Ten expert-approved survival tips if you are cooking for a crowd for the first time

The iefood team shares their top tips and tricks for less stress in the kitchen
Ten expert-approved survival tips if you are cooking for a crowd for the first time

Preparation is key when it comes to entertaining a crowd. 

With Easter upon us lots of us will find ourselves hosting family for the first time. The iefood team is no stranger to cooking for large numbers, and this is how we make it easy on ourselves while impressing our guests.

1. Keep it simple

This is the cornerstone of entertaining, says Joe McNamee. "Offer a family-style help-yourself feast, most of which can be prepared well in advance, featuring a one pot wonder, maybe lamb stew or a meat/fish/chicken/vegetarian bean stew, rice, salads, good breads, cheese, and a massive chocolate cake for those not only ready in a diabetic coma after all the Easter eggs and sundry chocolates."

2. Pop that fizz

Drinks writer Leslie Williams employs one key rule for all dinner parties. "Have lots of sparkling wine in the fridge, (Champagne, Cava or Prosecco) - guests are so much more patient and pleasant once they have a glass of fizz in their hand." For dessert, there is a combination that should never be missed. "Have port for the chocolate, everything is better with port and chocolate."

3. Prepare as much as possible

For Darina Allen, preparation is a recipe for success. She recommends making and freezing as much as possible before your event. If you are serving a soup, she makes it a week in advance and freezes it. 

4. Make use of the day before

Michelle Darmody too is a fan of preparation, often utilising the day before to get the bulk of her meal ready. "Mousse, cheesecake, pavlova all could be done the day before.  For the main I would also do as much the day before as possible - have the vegetables peeled, chopped and stored in the fridge, the potatoes peeled and in water overnight, the sauce ready to go. On the day it is about negotiating oven times rather than peeling and chopping."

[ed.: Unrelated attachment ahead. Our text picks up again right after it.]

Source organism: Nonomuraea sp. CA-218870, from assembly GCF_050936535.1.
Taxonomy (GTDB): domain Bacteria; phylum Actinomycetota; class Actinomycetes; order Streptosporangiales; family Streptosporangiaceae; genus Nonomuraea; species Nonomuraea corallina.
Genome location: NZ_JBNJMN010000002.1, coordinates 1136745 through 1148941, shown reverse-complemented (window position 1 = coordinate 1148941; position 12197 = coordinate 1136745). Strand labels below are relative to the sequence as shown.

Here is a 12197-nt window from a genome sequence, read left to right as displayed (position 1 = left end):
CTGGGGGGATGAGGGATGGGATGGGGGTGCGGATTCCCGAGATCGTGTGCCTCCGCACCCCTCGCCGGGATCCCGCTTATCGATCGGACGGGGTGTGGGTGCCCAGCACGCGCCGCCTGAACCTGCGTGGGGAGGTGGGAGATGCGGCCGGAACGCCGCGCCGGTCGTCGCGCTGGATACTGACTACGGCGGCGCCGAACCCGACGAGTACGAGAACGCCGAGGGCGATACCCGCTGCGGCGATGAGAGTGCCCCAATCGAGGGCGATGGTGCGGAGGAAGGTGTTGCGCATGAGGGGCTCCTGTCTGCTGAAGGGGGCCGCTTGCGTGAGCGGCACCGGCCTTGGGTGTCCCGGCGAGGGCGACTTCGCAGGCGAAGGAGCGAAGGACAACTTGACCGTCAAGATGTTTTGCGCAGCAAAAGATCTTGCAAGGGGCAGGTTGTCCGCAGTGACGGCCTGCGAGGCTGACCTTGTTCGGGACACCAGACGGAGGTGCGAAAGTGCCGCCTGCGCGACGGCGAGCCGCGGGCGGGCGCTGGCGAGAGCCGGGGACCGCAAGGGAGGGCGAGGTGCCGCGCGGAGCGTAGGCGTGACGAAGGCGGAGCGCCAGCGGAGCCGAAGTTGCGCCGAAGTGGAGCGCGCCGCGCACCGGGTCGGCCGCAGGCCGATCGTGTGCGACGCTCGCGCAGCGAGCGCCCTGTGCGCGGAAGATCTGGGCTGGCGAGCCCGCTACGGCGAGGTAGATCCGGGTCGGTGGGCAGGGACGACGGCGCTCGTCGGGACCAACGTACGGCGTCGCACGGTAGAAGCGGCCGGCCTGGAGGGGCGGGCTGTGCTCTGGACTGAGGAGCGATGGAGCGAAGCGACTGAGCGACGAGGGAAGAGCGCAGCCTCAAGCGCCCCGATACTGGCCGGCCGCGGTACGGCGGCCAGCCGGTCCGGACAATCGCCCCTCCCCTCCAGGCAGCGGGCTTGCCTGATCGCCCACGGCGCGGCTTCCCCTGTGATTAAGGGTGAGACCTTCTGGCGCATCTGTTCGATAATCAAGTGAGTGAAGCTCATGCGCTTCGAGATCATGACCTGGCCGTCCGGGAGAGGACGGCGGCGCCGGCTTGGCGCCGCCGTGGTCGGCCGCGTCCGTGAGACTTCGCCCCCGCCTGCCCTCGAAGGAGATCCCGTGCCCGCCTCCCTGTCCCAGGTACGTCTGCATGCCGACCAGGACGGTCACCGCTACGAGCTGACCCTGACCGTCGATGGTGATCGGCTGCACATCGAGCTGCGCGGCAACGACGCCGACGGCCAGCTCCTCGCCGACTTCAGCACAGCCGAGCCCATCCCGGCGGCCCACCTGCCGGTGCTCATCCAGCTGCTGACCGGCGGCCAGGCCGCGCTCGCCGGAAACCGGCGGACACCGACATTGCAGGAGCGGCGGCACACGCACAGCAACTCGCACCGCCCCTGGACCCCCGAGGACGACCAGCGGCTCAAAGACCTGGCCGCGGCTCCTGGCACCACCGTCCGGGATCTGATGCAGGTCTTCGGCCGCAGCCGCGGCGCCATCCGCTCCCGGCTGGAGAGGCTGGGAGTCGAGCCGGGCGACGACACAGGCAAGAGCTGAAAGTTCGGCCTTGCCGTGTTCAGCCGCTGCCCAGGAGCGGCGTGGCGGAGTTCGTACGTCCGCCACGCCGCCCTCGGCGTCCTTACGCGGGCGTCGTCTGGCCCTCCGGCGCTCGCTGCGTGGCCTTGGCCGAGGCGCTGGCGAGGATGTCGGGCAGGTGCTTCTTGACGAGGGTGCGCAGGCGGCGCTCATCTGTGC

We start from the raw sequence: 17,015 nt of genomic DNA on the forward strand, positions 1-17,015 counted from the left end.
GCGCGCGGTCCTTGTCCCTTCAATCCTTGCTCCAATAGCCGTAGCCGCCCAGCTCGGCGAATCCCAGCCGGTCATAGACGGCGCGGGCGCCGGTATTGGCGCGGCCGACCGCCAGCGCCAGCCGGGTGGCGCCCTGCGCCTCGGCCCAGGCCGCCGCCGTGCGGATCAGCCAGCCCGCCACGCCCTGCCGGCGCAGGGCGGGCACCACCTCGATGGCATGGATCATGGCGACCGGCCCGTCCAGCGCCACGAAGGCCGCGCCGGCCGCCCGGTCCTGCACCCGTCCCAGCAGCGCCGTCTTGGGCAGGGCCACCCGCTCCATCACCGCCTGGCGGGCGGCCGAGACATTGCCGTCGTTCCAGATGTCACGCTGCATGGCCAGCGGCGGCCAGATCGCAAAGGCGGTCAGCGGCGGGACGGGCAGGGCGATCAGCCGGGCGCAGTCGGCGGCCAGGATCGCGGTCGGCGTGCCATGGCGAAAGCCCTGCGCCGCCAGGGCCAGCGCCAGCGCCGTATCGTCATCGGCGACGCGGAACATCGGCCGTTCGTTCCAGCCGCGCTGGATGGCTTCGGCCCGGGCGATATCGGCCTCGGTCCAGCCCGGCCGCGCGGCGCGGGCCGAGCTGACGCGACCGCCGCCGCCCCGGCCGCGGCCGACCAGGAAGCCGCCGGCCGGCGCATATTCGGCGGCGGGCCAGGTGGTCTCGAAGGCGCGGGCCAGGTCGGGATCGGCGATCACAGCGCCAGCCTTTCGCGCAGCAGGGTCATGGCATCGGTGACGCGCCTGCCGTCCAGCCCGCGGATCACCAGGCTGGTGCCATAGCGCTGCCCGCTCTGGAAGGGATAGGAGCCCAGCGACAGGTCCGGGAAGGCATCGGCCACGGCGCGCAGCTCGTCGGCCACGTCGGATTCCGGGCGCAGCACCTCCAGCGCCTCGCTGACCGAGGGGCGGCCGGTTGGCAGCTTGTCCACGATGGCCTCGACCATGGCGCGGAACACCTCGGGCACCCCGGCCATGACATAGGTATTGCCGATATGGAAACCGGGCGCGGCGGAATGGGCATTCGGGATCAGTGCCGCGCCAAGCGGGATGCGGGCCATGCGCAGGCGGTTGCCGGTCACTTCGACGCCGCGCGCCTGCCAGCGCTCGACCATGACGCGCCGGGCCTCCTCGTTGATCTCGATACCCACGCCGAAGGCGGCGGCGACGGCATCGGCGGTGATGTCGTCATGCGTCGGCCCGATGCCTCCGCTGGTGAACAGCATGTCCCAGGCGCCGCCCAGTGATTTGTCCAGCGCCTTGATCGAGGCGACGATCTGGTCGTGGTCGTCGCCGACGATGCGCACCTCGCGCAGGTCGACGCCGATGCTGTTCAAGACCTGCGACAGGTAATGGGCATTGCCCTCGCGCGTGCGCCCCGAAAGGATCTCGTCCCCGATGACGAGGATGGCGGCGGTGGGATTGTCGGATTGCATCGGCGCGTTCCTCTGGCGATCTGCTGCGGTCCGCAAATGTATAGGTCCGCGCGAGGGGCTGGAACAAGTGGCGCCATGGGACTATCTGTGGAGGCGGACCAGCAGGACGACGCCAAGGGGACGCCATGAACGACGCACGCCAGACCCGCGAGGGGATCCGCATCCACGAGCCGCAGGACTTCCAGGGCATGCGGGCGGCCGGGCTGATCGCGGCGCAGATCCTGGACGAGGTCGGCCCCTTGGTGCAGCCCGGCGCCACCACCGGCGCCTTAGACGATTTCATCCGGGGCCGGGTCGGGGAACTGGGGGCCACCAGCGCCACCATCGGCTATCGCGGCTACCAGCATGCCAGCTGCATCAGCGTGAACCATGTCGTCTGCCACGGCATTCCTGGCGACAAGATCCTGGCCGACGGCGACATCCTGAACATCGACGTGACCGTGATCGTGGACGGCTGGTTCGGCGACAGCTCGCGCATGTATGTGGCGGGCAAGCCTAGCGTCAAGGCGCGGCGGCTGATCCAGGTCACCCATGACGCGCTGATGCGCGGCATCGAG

5. Remember the little ones

Darina Allen always has a few extra Easter eggs to keep children occupied and also, "I always have a few packets of speckled eggs to scatter around the garden in case of an emergency!"

6. No-cook starters are winners

Assemble a gorgeous charcuterie board for your starter, says Michelle Darmody. "I put together a selection of meat and cheese or smoked fish and it is always a hit." 

7. Make use of your suppliers

Remember that the people who produce the food you are buying know the most about it. When it comes to something like lamb, order from your butcher and asking them to do the heavy lifting in terms of deboning, removing fat and getting the joint oven-ready. 

8. Cook what you know

It is important to feel confident in the kitchen when cooking for a crowd, and this is where old reliable recipes come into the fore. If you really want to impress, make something that you have already tried and know that you can execute easily. 

9. Prepare your tableware in advance

The day of your party is not the time to learn that you do not have enough cutlery to serve your party. At least two days in advance count out the plates, knives, forks and spoons you need and if you do not have enough ask family and friends if you can borrow. Lay out all your serving dishes and make sure that you have enough for the meal.

10. Accept help

This the rule Caitriona Redmond swears by. "Don't be afraid to ask for help or equally, to whoosh someone out of the kitchen if they are under your feet. Also, the chef should never do the washing up."

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